As Energy BBDO's global strategy lead for SC Johnson, Sonal Narain works on some of America's most iconic brands, tapping into data, analytics and a more modern zeitgeist to modernise them and really lean into their brand purposes. Prior to joining the Chicago outpost of the BBDO network, Sonal racked up 19 years of experience. Originally from India, she previously led strategy at the likes of Ogilvy Singapore and Wieden+Kennedy India. Outside of her day job, she is passionate about the need for social change in health, environment, culture, identity and representation, and exercises those passions with additional projects, such as planning a landslide-winning election strategy for a grassroots party in India.
LBB's Addison Capper chatted with her to find out more about her approach to strategy and her passions.
LBB> Let's wind right back to the beginning. Where did you grow up and what kind of kid were you?
Sonal> I was a weird, geeky kid who was into science fiction, astronomy, and all kinds of music and subcultures. I grew up across North Africa and India.
LBB> How did you end up working in advertising? Was it a plan or more of a happy accident?
Sonal> A bit of both, actually. I was always torn between science and the arts. While pursuing my Communications degree, I specialised in market research and got my first job at a quantitative research firm. Even though I was good with numbers, I found them too restrictive. I was always left feeling a bit high and dry after my final presentations to clients, aching to be able to create something from the insights I was gathering. I wanted to leave a mark on culture, something that moved people and made an impact on how they lived, breathed and behaved. Strategy in advertising was the obvious choice, and after about two years in research I took up my first advertising job.
LBB> Much of your career has been spent in India and Singapore before you moved to Chicago a few years ago. How does your experience in those markets inform your work in the US?
Sonal> Having grown up living and working across different cultures, I developed a life-long fascination with learning about new cultures. I always try to understand them through the lens of media, technology and pop culture. As a result, I’ve learned that even though expressions might differ from culture to culture, human drives are universal and we have more in common than we think. The US, like Singapore, is a nation of immigrants and multiple cultures, so I found many things in common between the two. Examples include a belief in meritocracy and there being fewer glass ceilings for people based on age, gender, race and religion compared to other countries. On the flip side they are also both cultures that are hugely driven by consumerism.
LBB> Which project from your time in the States are you most proud of and why?
Sonal> For the launch of Ziploc’s Fashion Accessory Bag campaign, we partnered with designer Christian Siriano to create a bag made from the junk inside of women’s handbags and launched it at New York Fashion Week. This was a proud moment for all of us as a client-agency team because it helped bring Ziploc into a cultural conversation around fashion. The PR around it was incredible! I can’t speak enough to how incredibly grateful we are to have clients like SCJ who can see the potential in the ideas we bring to them and make them happen.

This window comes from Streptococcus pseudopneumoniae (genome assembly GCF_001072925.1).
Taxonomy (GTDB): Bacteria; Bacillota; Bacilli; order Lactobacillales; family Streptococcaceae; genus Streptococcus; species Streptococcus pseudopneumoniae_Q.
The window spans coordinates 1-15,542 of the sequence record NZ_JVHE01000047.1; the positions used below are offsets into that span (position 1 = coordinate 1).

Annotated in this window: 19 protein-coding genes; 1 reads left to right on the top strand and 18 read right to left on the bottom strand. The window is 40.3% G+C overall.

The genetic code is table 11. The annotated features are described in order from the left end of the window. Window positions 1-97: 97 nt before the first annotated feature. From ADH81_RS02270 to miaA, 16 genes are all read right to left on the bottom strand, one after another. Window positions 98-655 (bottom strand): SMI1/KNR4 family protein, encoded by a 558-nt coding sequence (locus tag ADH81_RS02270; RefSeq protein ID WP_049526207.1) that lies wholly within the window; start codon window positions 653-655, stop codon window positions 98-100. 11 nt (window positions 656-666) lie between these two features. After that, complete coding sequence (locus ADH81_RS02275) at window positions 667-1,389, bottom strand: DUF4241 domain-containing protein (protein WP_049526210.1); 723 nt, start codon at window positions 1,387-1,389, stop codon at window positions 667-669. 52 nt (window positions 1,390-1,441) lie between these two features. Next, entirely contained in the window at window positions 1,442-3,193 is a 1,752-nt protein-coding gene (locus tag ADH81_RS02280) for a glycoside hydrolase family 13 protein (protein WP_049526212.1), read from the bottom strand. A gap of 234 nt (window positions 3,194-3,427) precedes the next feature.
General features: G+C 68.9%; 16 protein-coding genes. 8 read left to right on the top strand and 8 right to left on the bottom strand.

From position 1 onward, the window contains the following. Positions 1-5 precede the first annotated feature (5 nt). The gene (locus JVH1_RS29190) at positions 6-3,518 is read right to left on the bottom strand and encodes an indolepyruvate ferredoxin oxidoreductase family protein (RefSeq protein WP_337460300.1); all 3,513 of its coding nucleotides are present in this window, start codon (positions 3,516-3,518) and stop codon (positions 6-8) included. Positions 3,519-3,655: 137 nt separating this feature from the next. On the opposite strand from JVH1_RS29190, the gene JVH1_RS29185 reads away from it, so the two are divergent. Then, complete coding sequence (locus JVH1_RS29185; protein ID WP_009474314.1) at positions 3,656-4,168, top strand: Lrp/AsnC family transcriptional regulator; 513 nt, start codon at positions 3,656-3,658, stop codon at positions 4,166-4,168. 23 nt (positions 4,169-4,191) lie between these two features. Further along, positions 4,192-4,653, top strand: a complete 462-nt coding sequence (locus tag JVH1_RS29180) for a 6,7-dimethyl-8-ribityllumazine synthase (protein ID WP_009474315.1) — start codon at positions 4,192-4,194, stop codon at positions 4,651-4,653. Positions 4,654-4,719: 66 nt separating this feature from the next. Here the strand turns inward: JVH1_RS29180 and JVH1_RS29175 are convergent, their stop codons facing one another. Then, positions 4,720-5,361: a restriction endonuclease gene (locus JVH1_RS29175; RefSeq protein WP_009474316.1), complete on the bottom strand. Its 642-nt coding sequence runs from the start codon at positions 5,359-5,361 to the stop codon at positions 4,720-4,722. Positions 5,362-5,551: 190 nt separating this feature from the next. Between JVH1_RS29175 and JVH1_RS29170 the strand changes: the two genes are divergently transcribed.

LBB> And which project from your entire career has had a notable effect on you and why?
Sonal> My work on behaviour change campaigns in Ogilvy Singapore, where we launched Asia’s first behaviour change unit #OgilvyChange with Rory Sutherland, stands out the most. Behaviour change, as a set of principles that help us understand what human behaviour is driven by, is the route to continued relevance for our industry. It helps us approach marketing as design – the design of elements like pricing, packaging, retail experiences, product forms and formats, services and communications ideas. Behaviour change, if applied well by both strategy and creatives, has the ability to move our discipline towards communicating and positioning brands through the entire brand experience, not just paid advertising.
LBB> You have a deep and passionate belief in the need for social change in the areas of health, environment, culture, identity, representation, and grassroots. I wondered if you feel that your role in the advertising industry offers an opportunity to act upon that belief?
Sonal> Absolutely. I’ve always joked that advertising pays me to indulge my hobbies and passions. What could be better than that?
LBB> You also take on additional projects outside of work to help pursue that belief. Can you tell us more about that?
Sonal> I’ve worked on creating, funding and launching India’s first Partition Museum, been involved in research on musical instruments and the impact of film on cinema, done election campaign strategy for a grassroots political party in India (we won the election by a landslide!) and have worked with the Indian government to shape Delhi’s tourism brand and policy.
LBB> What else keeps you busy outside of work? Any quirks of hobbies that we can know about?!
Sonal> An interest in art, politics and activism.